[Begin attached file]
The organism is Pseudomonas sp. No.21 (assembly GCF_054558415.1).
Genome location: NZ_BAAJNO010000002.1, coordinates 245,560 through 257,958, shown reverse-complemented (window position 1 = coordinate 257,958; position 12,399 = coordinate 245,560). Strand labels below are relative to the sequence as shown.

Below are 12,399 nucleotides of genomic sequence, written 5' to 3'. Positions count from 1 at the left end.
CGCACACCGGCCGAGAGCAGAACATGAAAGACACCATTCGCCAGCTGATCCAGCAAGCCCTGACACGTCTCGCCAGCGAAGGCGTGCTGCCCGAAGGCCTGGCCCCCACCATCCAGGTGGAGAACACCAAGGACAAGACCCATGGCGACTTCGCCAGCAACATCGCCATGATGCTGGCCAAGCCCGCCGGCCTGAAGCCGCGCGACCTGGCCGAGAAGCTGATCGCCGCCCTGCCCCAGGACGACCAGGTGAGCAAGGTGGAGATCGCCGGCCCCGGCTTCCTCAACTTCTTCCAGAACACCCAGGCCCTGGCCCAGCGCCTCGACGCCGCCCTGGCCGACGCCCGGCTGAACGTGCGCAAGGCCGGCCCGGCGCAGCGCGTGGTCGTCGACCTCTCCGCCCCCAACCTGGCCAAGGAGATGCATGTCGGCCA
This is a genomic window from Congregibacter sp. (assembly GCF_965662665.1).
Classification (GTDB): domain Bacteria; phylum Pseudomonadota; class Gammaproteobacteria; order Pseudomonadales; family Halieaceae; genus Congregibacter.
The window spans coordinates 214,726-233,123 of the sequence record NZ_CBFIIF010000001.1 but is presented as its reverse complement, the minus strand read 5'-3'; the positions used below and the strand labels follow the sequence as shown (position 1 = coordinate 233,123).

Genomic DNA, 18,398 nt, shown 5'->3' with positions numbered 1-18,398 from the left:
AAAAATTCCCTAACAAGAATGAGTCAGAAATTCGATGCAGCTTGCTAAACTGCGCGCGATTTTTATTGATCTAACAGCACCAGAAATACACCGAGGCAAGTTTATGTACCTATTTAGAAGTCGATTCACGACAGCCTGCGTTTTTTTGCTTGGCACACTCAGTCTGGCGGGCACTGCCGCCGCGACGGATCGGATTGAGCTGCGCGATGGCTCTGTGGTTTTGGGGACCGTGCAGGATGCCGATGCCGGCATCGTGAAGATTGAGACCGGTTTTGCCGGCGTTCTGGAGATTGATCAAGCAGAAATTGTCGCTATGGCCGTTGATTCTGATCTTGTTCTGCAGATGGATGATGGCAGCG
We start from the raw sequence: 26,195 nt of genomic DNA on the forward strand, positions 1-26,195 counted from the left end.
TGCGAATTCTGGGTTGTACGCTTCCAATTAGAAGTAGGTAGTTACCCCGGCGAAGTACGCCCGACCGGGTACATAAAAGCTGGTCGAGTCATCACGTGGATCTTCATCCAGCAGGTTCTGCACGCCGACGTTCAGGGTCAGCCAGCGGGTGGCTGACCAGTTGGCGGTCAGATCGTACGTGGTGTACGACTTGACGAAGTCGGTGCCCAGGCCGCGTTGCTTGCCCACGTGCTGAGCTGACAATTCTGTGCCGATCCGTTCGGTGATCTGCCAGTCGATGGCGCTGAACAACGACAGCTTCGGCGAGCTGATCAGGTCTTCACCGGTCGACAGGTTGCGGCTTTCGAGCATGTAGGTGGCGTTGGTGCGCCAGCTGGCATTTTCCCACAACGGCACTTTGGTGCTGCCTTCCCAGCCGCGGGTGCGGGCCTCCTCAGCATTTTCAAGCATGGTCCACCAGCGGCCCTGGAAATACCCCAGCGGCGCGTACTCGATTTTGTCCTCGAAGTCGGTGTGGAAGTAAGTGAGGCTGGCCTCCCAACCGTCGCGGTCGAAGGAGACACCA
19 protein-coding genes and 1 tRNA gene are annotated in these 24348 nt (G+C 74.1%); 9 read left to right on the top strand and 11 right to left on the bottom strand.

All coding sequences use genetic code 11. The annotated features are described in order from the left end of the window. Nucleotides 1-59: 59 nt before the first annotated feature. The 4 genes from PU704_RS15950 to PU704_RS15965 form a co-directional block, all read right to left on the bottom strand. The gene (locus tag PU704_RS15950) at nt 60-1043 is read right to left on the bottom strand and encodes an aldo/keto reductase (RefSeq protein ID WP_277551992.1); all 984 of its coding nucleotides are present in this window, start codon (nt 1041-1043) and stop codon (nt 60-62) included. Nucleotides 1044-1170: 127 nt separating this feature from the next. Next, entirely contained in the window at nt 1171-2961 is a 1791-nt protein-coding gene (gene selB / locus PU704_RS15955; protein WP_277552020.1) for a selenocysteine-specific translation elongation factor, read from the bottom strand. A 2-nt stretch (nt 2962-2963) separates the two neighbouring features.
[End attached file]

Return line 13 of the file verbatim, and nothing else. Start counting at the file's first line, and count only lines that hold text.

All coding sequences use genetic code 11. The annotated features are described in order from the left end of the window. Nucleotides 1-59: 59 nt before the first annotated feature. The 4 genes from PU704_RS15950 to PU704_RS15965 form a co-directional block, all read right to left on the bottom strand. The gene (locus tag PU704_RS15950) at nt 60-1043 is read right to left on the bottom strand and encodes an aldo/keto reductase (RefSeq protein ID WP_277551992.1); all 984 of its coding nucleotides are present in this window, start codon (nt 1041-1043) and stop codon (nt 60-62) included. Nucleotides 1044-1170: 127 nt separating this feature from the next. Next, entirely contained in the window at nt 1171-2961 is a 1791-nt protein-coding gene (gene selB / locus PU704_RS15955; protein WP_277552020.1) for a selenocysteine-specific translation elongation factor, read from the bottom strand. A 2-nt stretch (nt 2962-2963) separates the two neighbouring features.